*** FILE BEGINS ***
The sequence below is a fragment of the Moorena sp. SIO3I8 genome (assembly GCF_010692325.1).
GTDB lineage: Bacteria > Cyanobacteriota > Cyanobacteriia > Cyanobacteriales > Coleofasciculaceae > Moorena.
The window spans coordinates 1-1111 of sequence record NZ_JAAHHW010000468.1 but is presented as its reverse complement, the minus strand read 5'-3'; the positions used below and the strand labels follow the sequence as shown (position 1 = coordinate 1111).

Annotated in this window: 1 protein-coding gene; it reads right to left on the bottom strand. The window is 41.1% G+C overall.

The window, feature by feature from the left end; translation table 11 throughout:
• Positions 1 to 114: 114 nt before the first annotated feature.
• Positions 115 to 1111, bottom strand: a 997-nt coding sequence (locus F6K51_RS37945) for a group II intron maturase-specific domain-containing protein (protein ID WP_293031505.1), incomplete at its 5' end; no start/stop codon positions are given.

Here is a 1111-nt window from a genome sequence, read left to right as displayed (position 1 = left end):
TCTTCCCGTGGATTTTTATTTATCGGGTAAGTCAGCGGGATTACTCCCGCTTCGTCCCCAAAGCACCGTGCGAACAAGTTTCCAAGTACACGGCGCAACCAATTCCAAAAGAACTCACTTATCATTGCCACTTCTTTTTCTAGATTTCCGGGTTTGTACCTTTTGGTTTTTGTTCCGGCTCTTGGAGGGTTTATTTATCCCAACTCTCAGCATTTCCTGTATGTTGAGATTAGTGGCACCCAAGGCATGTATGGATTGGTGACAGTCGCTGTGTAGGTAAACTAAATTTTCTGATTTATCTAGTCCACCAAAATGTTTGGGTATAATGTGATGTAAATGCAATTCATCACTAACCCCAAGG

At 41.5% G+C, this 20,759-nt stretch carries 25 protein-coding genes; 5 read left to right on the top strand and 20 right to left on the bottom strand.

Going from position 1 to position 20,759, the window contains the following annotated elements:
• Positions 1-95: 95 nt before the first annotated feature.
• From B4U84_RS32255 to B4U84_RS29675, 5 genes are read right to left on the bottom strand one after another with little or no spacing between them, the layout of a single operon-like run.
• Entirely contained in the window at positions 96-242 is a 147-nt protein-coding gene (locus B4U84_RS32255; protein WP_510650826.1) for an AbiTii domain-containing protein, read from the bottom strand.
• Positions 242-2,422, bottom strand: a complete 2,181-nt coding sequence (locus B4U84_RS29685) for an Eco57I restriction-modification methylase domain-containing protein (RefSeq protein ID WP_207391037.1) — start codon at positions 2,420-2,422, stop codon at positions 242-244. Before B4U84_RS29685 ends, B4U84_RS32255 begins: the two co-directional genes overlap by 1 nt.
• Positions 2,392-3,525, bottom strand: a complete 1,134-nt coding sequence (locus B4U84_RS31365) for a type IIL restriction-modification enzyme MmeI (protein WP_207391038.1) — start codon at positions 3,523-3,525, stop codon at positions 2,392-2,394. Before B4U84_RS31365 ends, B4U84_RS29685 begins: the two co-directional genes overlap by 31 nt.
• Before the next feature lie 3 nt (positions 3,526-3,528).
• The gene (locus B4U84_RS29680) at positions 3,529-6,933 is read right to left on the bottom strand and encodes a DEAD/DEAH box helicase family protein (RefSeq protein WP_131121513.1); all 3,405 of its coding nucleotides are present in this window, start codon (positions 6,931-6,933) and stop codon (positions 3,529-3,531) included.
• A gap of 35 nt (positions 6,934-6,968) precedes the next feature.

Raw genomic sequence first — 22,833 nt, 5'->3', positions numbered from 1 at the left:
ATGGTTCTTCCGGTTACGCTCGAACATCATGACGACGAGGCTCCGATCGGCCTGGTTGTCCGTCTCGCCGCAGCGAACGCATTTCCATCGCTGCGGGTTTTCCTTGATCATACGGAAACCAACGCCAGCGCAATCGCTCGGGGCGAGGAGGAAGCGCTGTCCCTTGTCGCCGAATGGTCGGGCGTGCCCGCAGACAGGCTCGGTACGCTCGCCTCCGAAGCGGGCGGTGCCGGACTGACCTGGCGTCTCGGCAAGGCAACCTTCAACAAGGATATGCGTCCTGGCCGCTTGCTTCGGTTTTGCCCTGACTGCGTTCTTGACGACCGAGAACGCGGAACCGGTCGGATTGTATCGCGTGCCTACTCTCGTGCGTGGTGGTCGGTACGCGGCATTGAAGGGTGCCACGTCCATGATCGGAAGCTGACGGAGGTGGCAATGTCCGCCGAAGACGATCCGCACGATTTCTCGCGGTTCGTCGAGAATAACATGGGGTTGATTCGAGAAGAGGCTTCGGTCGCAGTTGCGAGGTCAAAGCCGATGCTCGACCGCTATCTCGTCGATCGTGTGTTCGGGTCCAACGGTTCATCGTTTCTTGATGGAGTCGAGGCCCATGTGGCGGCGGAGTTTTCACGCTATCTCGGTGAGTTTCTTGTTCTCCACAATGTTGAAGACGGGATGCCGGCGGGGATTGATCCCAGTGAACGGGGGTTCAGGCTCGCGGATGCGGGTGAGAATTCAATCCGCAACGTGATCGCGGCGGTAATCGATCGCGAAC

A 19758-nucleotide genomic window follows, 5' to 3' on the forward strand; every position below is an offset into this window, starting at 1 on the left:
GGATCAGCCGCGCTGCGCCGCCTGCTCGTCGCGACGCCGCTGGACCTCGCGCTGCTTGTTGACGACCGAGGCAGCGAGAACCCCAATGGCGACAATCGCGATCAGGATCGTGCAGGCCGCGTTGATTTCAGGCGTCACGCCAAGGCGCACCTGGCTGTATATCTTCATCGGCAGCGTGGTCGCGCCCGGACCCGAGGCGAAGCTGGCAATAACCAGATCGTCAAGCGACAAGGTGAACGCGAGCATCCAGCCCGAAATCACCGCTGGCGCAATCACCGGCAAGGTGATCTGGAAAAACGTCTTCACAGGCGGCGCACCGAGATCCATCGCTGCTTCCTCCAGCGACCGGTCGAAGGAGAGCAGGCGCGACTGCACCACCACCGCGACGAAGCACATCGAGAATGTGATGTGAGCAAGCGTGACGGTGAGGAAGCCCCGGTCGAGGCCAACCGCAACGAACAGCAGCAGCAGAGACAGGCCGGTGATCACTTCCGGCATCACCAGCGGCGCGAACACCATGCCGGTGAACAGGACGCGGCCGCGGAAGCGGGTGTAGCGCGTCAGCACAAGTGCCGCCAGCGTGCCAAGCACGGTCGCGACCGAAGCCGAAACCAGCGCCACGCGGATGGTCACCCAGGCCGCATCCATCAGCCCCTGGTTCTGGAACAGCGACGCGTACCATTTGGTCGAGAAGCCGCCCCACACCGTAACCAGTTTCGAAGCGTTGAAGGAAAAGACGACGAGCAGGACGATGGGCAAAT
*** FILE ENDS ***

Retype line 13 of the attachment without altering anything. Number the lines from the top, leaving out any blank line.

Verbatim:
• From B4U84_RS32255 to B4U84_RS29675, 5 genes are read right to left on the bottom strand one after another with little or no spacing between them, the layout of a single operon-like run.